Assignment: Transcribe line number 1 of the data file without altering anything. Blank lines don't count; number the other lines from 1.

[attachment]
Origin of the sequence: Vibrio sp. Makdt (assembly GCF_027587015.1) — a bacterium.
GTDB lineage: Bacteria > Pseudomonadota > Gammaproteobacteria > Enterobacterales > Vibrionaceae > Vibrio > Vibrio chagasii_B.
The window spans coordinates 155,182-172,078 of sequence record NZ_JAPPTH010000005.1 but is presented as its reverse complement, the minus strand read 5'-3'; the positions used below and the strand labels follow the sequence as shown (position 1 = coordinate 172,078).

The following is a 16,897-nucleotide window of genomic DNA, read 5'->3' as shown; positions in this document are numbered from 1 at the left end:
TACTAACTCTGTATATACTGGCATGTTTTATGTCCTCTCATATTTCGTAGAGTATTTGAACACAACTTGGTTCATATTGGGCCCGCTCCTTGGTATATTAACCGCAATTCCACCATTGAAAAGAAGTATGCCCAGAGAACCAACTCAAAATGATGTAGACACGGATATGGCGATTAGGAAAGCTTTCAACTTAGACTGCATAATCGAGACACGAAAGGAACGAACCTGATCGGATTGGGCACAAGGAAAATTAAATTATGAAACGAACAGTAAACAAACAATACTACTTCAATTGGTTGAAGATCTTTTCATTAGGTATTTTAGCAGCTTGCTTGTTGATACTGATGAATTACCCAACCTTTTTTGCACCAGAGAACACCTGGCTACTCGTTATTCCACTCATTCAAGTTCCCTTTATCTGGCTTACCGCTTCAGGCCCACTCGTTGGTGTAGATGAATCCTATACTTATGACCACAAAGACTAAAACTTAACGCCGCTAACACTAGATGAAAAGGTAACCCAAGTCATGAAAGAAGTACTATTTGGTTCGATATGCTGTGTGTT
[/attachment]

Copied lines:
Origin of the sequence: Vibrio sp. Makdt (assembly GCF_027587015.1) — a bacterium.